>So you imply that where a god is closely associated with a major law
>Gloranthan universe or a key archetype he gets into more myths. But
>cultures have their own gods and twist on the cosmology. Death is
>but Death is (to the Pelorians) Shargash too. Where the ideas are
>enough the same name gets into the myths of both cultures when the
>cultures meet and have priests arguing with each other and trying to
>to their own people what the strange folk up the road beleive and do.
Orlanthi who have heard of the Dara Happan myth of Rebellus Terminus
equate this with Orlanth's slaying of the evil emperor, but they don't change the orrigonal myths. The god learners did amalgamate myths together
in this way, and are responsible for the myth where Orlanth slays Yelm,
but they were outsiders and the Heortlings know that the old, true myths
I don't think the priests often need to bother explaining what the strange folk up the road believe. They may use mythic correspondences to enhance their rituals though, or as propaganda.
>Are myths where death is personified and dealt out by Zorak Zoran
>referring to Humakt too?
Whan a ZZ Troll kills one of their people, the Heortlings know the
that Humakt played. The Heortlings do not know or care much about Troll
myths, so it's not an issue for them.
> ...This is a sort of explanation as to why the
>to invent Humct, a more generalised version of death god with none
>awkward culturally determined baggage who could be slotted into any
>role where death is involved.
I don't think the God Learners did invent Humct. They didn't need to -
were able to directly subborn and manipulate the myths of Humakt.
> ...And then the game was up as far as the
>were concerned because Humct wasn't any kind of deity they could
>but a peice of sorcerous nonsense that had been foisted on them for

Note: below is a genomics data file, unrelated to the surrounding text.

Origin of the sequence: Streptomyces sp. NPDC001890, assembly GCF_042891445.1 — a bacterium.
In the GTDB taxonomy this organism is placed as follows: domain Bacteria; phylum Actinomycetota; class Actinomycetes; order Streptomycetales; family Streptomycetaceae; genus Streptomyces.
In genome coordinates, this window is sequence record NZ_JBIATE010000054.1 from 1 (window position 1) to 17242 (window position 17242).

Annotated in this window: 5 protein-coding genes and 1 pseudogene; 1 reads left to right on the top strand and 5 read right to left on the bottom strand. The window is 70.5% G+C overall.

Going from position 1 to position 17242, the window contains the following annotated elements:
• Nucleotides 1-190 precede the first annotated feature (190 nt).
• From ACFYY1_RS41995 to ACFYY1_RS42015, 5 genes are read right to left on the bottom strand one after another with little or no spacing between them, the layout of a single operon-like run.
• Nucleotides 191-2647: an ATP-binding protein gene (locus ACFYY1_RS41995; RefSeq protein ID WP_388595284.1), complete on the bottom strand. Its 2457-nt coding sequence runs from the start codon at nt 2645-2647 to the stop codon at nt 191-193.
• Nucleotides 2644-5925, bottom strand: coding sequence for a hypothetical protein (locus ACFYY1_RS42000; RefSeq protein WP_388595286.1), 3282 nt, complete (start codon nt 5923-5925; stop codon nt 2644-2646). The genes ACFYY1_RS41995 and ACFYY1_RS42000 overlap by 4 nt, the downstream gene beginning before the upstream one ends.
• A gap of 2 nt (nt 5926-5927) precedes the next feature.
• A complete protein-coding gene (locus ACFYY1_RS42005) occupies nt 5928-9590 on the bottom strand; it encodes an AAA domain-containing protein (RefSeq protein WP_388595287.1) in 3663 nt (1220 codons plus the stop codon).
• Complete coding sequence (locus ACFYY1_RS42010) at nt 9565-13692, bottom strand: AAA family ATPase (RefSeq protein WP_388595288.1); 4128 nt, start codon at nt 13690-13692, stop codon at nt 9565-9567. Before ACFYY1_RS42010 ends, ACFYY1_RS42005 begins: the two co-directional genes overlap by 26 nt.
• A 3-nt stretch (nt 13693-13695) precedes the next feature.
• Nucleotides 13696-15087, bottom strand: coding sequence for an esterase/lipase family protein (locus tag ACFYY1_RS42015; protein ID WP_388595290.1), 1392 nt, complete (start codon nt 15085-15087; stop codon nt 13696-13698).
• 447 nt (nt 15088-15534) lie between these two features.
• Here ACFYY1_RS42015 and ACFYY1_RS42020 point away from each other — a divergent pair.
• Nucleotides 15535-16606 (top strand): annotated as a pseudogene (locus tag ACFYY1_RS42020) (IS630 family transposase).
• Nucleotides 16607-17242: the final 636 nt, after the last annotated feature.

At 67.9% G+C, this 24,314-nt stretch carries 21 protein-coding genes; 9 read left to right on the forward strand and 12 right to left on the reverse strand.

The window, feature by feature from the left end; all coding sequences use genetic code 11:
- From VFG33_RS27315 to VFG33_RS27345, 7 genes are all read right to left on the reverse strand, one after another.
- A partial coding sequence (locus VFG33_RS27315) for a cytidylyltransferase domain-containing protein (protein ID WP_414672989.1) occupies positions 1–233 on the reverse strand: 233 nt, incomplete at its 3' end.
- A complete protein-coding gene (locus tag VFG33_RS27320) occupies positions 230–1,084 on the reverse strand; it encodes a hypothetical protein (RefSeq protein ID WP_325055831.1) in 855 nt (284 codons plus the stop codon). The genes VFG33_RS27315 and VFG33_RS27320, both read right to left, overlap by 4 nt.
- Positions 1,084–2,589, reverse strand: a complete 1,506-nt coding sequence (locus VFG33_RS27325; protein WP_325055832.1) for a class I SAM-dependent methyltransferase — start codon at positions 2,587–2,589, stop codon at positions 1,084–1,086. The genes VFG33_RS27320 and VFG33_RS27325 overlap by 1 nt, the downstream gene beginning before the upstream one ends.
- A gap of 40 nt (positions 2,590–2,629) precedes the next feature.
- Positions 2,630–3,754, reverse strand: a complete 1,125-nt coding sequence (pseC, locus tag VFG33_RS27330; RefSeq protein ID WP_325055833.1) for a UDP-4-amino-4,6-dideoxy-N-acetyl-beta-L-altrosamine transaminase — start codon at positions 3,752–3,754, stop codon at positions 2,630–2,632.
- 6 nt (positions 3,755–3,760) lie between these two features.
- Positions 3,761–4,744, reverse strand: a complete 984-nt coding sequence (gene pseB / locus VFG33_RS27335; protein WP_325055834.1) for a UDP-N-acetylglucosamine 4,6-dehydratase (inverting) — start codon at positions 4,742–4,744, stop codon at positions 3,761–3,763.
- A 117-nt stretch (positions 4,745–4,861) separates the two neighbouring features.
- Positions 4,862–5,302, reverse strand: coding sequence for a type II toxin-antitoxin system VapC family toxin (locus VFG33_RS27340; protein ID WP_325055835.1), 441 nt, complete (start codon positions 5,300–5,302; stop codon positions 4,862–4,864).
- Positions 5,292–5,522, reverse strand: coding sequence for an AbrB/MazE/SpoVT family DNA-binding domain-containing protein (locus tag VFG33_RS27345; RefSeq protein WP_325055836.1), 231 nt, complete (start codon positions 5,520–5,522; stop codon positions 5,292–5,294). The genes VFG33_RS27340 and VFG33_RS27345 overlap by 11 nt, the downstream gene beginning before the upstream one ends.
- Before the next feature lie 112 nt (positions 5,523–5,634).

>knows what reasons.
Have you any reason to believe that any theists have ever had Humct
on them? Humct is a western explanation for theist religious beliefs, not
an attempt to manipulate those beliefs.
>Once Heroquesting was discovered just killing someone was not enough
>rid of them for good, any sufficiently powerful mate of theirs could
>the barrier of death and the myths told them exactly where to find
>how to get them out.
But puting your victims in a special hell doesn't stop them from being rescued, as Argrath proved when he brought back Sheng Seleris.
> ...Maybe I was a bit extreme when I said diverting
>after death was a chaos thing - it would be something they would do
>they are so feared, but wouldn't sufficiently powerful non-chaos
types do it
>too if they had to?
Chaos annihilates souls, or perverts them into perverse or
> ...Or is the temptation to extend your rule
>material plane into the realms of the gods and spirits that hubris
>leads to inevitable corruption and downfall? (Arkat, GodLearners,
EWF) Arkat taught to heroquest with humility. We do not know if he violated that rule in the end, but there is no evidence that he did.
You appear from context to be refering to the Lunars. The Empire was
certainly destroyed, but the masters of the Lunar way always taught
this was inevitable. Many here could reasonably argue that the Lunar Way will triumph in the end. There is nothing inherently wrong with using
myths to further your own ends. All heroquesters do this.
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